Granularity has gotten smaller over the years, going from machines to instances to containers, but the smallest unit of granularity is the function. With AWS Lambda, Parse, App Engine, etc., the rise of the serverless production environment is upon us. Jeremy Edberg explains how CloudNative manages the conglomeration of functions built across the organization.
Jeremy starts the session with a brief history lesson on the journey from mainframes to microservices (and what drove those changes) before offering an overview of the serverless options out there and what “serverless” even means (spoiler: there are still servers involved, just not yours). Jeremy then outlines deployment methodologies such as waterfall, agile, and continuous deployment, covering the pros and cons of each as well as some examples of how each has worked at real companies.
Jeremy combines methodologies and architectures, walking attendees through creating a serverless system where you never have to worry about administering your production environment but instead just describe through code what it should look like and illustrating how to manage a bunch of developers coding individual functions instead of services or classes. Drawing on his real-life experience, Jeremy explores where CloudNative ran into trouble and how it solved all the problems that come with managing a bunch of functions instead of larger programs. He also covers specifics of how the company manages an almost completely serverless environment, including the open source tools that we use (and publish). By the end of this session, you’ll have a working knowledge of how to set up your own serverless low-touch environment and an understanding of why you might want one.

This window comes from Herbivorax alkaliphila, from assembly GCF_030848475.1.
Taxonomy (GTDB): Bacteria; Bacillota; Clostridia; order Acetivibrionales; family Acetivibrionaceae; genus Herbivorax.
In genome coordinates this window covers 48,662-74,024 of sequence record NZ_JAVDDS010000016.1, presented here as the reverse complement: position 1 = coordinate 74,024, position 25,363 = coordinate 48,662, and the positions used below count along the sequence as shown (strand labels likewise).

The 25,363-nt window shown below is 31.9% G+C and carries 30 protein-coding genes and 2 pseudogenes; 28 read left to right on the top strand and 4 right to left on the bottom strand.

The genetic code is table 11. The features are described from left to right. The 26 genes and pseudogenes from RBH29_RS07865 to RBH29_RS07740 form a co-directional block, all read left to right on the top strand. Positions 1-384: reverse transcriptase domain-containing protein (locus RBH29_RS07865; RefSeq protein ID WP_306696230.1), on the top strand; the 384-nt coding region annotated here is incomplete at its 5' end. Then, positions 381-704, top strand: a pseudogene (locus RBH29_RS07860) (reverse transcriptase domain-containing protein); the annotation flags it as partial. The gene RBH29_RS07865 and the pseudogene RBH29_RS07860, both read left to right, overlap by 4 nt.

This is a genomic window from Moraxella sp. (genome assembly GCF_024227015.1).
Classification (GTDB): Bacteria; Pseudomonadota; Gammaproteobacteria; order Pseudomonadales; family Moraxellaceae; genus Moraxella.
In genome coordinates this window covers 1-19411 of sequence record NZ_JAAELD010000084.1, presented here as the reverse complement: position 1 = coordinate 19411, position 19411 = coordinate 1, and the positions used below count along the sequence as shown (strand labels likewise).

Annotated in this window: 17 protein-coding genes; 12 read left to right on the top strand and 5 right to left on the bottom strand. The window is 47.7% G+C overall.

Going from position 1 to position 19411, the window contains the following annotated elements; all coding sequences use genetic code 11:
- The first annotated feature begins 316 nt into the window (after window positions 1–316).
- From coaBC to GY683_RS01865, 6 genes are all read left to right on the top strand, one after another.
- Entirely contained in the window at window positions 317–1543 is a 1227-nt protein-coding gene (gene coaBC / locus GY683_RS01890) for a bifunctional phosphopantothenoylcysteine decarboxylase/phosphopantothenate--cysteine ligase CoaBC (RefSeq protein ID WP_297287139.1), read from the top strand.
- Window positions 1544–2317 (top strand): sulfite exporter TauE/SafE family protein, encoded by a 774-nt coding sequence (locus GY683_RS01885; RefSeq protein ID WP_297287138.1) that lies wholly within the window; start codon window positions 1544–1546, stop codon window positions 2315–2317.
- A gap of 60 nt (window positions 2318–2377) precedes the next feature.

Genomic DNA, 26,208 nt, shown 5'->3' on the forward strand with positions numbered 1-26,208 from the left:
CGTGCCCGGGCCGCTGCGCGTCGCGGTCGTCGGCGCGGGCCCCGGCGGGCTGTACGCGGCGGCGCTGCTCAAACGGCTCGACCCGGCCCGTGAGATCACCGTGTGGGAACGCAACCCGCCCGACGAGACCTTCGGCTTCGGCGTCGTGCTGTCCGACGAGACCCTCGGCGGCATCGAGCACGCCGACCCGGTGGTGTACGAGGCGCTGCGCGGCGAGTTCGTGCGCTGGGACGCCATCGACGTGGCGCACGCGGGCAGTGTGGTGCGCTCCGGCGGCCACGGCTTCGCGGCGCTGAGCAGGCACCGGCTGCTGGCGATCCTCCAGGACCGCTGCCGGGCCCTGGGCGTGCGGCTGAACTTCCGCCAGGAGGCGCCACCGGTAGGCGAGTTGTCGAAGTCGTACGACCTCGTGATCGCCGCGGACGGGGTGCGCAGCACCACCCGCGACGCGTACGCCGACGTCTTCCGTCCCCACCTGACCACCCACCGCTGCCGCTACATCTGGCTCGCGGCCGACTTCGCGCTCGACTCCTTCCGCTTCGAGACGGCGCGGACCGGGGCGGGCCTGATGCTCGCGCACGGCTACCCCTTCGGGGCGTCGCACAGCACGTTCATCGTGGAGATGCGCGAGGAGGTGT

CloudNative open source examples on GitHub can be found at:
Jeremy Edberg, the CEO and Founder of MinOps, which makes using the cloud stupid easy. He is an angel investor and advisor for various incubators and startups. Previously, Jeremy was the founding reliability engineer for Netflix. Before that, he ran Ops for Reddit, which at the time had more than five billion pageviews a month. Jeremy’s expertise is in distributed computing, availability, rapid scaling, and cloud computing. He also edited the highly acclaimed AWS for Dummies.
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